New York is home to almost 45,000 places to eat and drink, according to an estimate from the National Restaurant Association. But life is short, so as a newcomer to the city more than a decade ago, I decided to start with the best of the best. I trekked to Brooklyn to have pizza at Di Fara. (Worth it.) I squeezed in a mad dash to Corner Bistro during a lunch break to try its famous burger. (Simple yet unfathomably juicy and delicious.) I feasted on pastrami piled high at Katz’s Delicatessen and slurped down oysters at the Grand Central Oyster Bar. My friends and I dined on endless dim sum at the palatial Jing Fong and negotiated our way through massive hunks of perfectly aged meat at Keens Steakhouse. I sampled the ethereal cheesecake at Junior’s. I don’t like hot dogs, but I traveled to Coney Island with my pals and watched them gobble down Nathan’s Famous while standing on the boardwalk. When food is that good, you can get a contact high.
At some point, though, I started to grow tired of the madding crowds, and I realized that two hours was too long to stand on line for brunch. In other words, I’d become a New Yorker, and I was too busy to wait for anything. When this happened to me, I didn’t stop eating—instead, I turned my attention from the absolute best restaurants to the absolute best specialty stores where I could still enjoy the best, but on my own terms.
My weekends were spent browsing the hundreds of different spices at Kalustyan’s. I would travel across Manhattan to try to decide whether I liked the lox better at Russ & Daughters or Zabar’s. (I still can’t decide.) It wouldn’t be unusual to have found me at Murray’s Cheese on Bleecker Street ogling the giant refrigerated wheels of cheese and purchasing hunks of divine Gouda and Manchego.
When an artisanal mayonnaise shop opened half a block from my house in Brooklyn, I tried all the flavors, including the bacon-infused version.
We’re a city of overachievers and we want—deserve!—the absolute pinnacle of provisions.
There is something quintessentially New York about all of these gustatory endeavors. It’s not simply good enough to be good. You have to specialize and hone your craft. You have to be the best. If you make it—and make it the very best—they will come. The writer, filmmaker, and New York obsessive par excellence Nora Ephron once wrote, “I look out the window and I see the lights and the skyline and the people on the street rushing around looking for action, love, and the world’s greatest chocolate chip cookie, and my heart does a little dance.” We’re a city of overachievers and we want—deserve!—the absolute pinnacle of provisions.
Case in point: Last year I developed a hankering for natto, a form of fermented soybean popular in Japan. The soybeans develop a stringy texture much like still-warm marshmallowy Rice Krispies Treats. However, rather than smelling like buttery marshmallows, natto smells like…well…there is some debate about whether it smells like stinky feet. But I love the pungent aroma of natto. To me, it’s more reminiscent of a fine cheese than anything else. The problem is that most of the natto here is shipped from overseas, often in once-frozen Styrofoam packs, losing some flavor.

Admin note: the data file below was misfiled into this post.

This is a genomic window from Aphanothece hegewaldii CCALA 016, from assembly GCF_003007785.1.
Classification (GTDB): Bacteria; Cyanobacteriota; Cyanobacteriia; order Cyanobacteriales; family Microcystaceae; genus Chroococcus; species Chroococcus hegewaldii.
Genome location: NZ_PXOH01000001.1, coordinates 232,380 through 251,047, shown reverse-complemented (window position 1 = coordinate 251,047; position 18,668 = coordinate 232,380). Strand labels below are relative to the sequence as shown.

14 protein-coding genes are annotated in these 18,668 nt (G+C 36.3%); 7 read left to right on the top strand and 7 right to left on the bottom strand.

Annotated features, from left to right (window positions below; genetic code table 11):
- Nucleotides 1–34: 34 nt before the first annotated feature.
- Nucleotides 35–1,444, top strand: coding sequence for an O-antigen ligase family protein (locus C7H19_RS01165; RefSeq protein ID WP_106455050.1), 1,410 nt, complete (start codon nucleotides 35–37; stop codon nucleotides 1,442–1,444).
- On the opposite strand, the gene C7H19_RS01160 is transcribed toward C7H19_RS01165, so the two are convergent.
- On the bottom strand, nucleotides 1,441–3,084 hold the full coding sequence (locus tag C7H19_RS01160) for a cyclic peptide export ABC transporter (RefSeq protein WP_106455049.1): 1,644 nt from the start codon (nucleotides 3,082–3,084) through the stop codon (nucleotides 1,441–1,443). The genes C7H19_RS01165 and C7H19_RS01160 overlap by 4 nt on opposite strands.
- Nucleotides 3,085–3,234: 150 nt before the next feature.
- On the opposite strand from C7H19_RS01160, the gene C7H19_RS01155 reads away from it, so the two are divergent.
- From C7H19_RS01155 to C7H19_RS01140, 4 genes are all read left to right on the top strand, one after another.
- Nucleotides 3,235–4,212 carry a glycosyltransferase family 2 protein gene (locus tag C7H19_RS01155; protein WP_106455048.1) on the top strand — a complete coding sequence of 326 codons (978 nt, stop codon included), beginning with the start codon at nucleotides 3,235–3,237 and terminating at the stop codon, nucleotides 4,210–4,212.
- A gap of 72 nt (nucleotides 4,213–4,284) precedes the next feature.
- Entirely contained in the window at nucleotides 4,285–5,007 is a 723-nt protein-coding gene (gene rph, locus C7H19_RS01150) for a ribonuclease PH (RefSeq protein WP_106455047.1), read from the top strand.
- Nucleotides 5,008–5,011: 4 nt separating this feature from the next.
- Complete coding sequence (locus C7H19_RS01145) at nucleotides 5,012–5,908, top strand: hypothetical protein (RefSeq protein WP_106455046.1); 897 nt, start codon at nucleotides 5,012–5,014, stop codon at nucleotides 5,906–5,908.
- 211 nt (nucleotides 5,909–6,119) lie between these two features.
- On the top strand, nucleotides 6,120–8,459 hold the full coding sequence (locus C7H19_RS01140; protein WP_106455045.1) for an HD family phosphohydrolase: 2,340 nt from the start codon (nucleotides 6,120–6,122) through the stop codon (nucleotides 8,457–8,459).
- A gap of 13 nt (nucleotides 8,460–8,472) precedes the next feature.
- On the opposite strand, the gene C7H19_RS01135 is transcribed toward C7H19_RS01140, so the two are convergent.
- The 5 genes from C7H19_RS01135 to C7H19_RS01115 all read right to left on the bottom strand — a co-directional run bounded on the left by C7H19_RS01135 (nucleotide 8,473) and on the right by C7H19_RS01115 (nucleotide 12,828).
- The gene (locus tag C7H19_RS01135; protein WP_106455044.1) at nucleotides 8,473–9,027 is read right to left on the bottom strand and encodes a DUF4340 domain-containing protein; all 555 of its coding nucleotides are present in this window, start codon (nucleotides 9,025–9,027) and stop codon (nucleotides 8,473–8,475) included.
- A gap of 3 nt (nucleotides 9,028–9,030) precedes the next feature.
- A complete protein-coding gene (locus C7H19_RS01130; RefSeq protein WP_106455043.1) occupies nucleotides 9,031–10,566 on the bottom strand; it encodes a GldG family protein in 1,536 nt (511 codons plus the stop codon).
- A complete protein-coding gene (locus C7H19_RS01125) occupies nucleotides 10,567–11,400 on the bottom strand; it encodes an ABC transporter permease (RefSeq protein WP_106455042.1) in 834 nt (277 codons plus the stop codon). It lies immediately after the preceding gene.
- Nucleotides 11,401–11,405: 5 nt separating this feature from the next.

Like any obsessed person, I turned to Google and discovered that New York–made natto had been fermenting right under my nose at the Park Slope Food Coop, a members-only grocery cooperative where members (myself included) work about three hours a month for the privilege of shopping. There, in the Coop’s refrigerated section, right beside the eggs and tofu, were jars of small-batch, award-winning non-GMO natto, made just a few miles away in Williamsburg.
Lovingly crafted by Ann Yonetani, one of the first few people in the United States to produce natto from scratch, it’s sold under the name NYrture. Yonetani first came to appreciate natto during childhood visits to Japan. Like any self-respecting New Yorker, she is also an overachiever, holding a doctorate in microbiology, with laboratory experience at the same institution that the geneticist Barbara McClintock worked, the first woman to be a solo winner of a Nobel Prize in physiology or medicine.
NYrture comes in four varieties, so I never get bored: There’s a mild but richly flavorful natto made from black soybeans (Yonetani calls this the “gateway natto” on her website); a second is made with black pepper and turmeric; and along with these two Yonetani makes a standard natto with non-GMO soybeans and a certified organic version.
When I am not enjoying Yonetani’s natto, I’m often ogling it on her Instagram feed: Natto on nachos! Natto on deviled eggs! And, of course: natto on pizza!
When I am not enjoying Yonetani’s natto, I’m often ogling it on her Instagram feed (@nyrture): Natto on nachos! Natto on deviled eggs! And—of course, because this is New York—natto on pizza! The Japanese often eat natto for breakfast, served over rice with other fixings, so I’ve taken to having natto in the morning, too. If you’re not a member of the Park Slope Food Coop (and who can blame you with the time demands of that place), $10 jars of NYrture can be found across the city, including at Osakana, the gorgeous Japanese fish market at 290 Graham Avenue in Williamsburg.
Every time I open a jar and that deliciously pungent odor hits me, I think how this city nurtures such incredible food talent, even at the smallest scale. Artisanal, non-GMO, turmeric-spiced Japanese natto as ripe as the day it was jarred? Only in New York.